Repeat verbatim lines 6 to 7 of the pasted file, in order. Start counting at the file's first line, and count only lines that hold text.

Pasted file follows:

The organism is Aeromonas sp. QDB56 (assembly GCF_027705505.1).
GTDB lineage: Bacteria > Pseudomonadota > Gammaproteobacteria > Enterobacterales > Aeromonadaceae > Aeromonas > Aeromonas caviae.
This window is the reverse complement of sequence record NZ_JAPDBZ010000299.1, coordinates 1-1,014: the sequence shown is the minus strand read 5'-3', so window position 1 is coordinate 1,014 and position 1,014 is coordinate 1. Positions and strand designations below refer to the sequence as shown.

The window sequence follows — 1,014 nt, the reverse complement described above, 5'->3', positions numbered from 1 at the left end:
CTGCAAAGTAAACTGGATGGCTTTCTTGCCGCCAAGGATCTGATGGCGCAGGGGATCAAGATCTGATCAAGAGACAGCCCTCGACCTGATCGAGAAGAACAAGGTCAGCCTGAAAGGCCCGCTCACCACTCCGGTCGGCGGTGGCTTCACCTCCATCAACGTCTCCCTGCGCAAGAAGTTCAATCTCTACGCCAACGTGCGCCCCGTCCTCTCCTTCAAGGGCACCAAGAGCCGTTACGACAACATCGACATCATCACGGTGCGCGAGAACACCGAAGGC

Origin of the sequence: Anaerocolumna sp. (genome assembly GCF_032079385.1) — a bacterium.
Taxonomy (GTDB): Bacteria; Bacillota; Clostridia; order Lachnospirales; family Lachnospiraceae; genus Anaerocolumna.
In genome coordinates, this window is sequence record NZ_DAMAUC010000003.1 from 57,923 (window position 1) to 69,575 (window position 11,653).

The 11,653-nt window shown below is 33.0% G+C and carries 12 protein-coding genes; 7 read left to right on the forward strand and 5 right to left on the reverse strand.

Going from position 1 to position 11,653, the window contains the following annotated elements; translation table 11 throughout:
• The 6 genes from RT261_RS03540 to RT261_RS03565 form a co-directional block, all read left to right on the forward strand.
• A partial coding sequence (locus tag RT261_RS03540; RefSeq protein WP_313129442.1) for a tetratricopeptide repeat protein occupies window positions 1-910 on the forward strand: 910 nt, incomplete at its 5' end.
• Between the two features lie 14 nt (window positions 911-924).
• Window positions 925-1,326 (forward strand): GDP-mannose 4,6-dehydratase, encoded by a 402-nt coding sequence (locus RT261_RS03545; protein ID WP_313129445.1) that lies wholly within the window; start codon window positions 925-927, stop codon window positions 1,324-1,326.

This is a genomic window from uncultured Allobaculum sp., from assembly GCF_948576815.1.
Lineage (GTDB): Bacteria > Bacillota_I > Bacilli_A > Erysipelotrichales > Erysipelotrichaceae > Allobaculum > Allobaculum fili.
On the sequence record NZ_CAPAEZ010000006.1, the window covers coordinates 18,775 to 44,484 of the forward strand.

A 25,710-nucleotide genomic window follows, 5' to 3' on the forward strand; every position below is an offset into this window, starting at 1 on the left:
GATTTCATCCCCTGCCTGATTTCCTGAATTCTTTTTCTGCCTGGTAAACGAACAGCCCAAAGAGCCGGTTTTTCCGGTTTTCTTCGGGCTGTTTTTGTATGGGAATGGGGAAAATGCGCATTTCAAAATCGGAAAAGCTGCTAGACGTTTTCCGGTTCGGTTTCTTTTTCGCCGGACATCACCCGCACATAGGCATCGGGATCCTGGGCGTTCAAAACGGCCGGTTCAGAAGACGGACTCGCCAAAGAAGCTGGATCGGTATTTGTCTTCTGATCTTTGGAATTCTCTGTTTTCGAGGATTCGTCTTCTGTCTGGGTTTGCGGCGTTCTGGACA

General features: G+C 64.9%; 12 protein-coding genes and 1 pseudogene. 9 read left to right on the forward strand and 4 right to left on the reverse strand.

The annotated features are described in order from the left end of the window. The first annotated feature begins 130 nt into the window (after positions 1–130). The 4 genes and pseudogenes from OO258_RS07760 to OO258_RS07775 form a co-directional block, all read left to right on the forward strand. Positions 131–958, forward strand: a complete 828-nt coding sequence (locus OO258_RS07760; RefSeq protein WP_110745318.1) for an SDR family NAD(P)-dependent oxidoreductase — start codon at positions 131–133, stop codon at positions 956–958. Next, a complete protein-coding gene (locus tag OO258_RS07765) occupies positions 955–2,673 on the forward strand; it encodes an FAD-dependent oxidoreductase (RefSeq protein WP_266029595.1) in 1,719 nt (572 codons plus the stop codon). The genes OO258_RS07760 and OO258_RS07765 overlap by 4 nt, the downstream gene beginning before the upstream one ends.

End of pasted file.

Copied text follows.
Origin of the sequence: Anaerocolumna sp. (genome assembly GCF_032079385.1) — a bacterium.
Taxonomy (GTDB): Bacteria; Bacillota; Clostridia; order Lachnospirales; family Lachnospiraceae; genus Anaerocolumna.